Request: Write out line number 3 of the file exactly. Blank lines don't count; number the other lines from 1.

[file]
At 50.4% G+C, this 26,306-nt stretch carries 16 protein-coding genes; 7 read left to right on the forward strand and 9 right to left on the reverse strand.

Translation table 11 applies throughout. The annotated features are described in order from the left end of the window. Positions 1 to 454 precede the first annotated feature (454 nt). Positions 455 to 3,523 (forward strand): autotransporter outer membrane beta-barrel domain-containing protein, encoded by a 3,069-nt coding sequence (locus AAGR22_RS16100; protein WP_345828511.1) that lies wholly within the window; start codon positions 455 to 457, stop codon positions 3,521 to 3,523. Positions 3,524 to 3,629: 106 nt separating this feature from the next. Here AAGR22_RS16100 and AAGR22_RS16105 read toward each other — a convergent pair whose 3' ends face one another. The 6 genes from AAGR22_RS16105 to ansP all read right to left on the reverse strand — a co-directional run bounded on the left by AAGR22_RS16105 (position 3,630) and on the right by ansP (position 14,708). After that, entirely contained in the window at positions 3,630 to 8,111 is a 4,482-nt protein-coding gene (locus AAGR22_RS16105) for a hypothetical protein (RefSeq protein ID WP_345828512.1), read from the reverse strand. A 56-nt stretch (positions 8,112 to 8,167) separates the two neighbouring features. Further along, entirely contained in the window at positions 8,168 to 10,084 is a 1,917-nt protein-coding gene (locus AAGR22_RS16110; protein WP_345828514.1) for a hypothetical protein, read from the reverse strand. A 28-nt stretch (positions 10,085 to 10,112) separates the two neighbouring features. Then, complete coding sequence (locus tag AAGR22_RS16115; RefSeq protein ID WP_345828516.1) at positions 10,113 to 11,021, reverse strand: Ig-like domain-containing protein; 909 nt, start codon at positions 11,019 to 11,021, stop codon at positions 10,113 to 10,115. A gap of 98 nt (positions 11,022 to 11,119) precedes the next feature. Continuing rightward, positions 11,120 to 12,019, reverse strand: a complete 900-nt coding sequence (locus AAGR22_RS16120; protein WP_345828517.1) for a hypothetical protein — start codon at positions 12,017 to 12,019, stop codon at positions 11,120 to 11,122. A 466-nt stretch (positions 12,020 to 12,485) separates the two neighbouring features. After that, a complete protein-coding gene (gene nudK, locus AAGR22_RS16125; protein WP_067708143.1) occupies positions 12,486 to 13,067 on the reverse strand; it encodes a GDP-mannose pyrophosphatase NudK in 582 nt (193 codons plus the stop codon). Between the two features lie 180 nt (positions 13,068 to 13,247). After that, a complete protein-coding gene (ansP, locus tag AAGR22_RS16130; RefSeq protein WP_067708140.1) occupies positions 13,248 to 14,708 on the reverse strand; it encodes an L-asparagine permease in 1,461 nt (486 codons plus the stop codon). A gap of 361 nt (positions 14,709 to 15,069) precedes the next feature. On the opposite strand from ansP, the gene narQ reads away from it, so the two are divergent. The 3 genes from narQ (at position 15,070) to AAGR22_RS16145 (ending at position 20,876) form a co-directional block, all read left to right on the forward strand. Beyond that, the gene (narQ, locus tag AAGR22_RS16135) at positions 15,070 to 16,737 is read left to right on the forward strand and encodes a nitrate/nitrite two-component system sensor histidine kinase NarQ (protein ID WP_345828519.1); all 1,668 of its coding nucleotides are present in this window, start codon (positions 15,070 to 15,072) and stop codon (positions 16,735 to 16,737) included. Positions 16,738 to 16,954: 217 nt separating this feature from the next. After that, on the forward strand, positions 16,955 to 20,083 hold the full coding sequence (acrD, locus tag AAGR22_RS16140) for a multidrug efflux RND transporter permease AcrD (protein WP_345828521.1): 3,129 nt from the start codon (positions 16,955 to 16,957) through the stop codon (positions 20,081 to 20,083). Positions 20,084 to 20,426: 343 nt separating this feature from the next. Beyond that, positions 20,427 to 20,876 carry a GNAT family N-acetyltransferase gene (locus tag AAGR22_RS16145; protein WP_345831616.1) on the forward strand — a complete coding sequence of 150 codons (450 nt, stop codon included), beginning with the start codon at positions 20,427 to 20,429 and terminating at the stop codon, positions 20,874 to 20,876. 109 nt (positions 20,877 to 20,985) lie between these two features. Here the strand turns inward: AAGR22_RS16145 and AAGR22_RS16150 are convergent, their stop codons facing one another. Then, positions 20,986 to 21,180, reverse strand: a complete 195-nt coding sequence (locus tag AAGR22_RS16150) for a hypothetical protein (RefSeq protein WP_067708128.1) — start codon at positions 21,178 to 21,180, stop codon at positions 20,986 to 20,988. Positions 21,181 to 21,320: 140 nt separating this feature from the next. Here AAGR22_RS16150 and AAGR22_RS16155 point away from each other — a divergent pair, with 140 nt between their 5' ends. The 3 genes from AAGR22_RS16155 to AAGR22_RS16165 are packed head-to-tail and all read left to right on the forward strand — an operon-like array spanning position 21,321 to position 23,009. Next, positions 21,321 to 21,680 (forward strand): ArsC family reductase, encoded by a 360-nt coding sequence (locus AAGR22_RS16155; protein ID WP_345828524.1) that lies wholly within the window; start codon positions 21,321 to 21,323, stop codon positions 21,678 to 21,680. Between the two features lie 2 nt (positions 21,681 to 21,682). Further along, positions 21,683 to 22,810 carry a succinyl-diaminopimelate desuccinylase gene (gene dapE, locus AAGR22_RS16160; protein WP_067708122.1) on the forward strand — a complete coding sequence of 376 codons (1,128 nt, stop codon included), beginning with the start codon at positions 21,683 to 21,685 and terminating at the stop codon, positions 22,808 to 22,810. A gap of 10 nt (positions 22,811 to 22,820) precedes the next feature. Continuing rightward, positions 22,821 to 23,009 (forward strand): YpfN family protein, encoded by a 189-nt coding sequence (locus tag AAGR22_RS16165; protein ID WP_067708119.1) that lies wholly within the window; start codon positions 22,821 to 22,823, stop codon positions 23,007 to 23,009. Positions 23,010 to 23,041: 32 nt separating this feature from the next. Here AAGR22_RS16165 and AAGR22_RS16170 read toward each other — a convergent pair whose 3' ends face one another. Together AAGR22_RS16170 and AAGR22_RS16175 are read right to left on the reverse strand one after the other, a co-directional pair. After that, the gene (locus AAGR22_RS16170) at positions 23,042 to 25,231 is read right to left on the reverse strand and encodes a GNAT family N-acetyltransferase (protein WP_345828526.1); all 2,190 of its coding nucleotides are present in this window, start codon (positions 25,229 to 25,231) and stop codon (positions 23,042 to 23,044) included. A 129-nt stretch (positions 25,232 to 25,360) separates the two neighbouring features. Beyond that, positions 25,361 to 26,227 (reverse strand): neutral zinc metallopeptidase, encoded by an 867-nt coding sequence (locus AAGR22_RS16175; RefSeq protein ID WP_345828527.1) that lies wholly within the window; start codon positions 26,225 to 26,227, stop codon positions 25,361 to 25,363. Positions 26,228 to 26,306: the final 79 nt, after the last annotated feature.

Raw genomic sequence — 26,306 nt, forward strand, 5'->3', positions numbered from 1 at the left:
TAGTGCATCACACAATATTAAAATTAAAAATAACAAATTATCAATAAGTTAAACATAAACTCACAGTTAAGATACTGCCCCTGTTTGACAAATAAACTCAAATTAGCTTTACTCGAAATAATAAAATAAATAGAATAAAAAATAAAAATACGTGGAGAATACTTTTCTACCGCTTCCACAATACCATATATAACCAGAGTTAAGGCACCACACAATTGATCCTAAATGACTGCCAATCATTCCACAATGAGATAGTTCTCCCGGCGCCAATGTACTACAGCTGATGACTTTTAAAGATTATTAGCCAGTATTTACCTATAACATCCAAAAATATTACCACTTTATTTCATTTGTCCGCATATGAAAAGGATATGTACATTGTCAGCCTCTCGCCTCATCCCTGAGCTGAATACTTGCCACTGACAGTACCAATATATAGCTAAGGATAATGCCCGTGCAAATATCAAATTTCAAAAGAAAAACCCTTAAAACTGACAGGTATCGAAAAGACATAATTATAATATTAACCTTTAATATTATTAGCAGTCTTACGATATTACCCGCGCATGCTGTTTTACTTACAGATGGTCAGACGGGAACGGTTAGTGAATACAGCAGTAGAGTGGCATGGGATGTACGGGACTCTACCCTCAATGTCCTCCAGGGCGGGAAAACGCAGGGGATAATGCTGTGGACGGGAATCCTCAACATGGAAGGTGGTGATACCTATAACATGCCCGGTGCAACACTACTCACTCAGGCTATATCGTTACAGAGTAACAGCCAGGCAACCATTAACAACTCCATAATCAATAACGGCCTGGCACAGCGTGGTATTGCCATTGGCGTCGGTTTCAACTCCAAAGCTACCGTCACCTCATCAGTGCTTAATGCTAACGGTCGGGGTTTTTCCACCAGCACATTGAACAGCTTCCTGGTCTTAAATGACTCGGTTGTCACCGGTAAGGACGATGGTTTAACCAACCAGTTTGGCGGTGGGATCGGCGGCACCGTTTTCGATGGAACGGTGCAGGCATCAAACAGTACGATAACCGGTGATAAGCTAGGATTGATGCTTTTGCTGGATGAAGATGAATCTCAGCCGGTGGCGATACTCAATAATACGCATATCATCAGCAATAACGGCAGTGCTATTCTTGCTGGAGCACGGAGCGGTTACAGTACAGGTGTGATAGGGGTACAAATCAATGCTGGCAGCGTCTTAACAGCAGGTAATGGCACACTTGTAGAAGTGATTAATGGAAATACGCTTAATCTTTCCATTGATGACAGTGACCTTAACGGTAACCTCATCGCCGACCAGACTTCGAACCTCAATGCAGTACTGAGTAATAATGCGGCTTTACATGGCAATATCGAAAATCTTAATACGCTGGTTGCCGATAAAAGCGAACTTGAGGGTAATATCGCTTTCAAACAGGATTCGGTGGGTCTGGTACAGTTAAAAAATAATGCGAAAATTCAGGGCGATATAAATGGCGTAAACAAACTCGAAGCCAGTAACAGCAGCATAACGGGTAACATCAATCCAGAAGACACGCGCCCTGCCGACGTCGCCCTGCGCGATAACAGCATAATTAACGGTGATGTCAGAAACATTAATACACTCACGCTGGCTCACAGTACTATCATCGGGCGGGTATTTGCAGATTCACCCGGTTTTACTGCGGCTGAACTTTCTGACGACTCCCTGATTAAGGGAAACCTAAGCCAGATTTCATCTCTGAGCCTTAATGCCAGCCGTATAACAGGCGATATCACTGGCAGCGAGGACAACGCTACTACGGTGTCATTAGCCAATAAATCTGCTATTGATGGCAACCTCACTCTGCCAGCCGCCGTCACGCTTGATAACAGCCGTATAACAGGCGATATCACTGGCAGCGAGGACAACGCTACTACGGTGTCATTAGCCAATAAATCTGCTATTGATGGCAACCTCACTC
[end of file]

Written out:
Raw genomic sequence — 26,306 nt, forward strand, 5'->3', positions numbered from 1 at the left: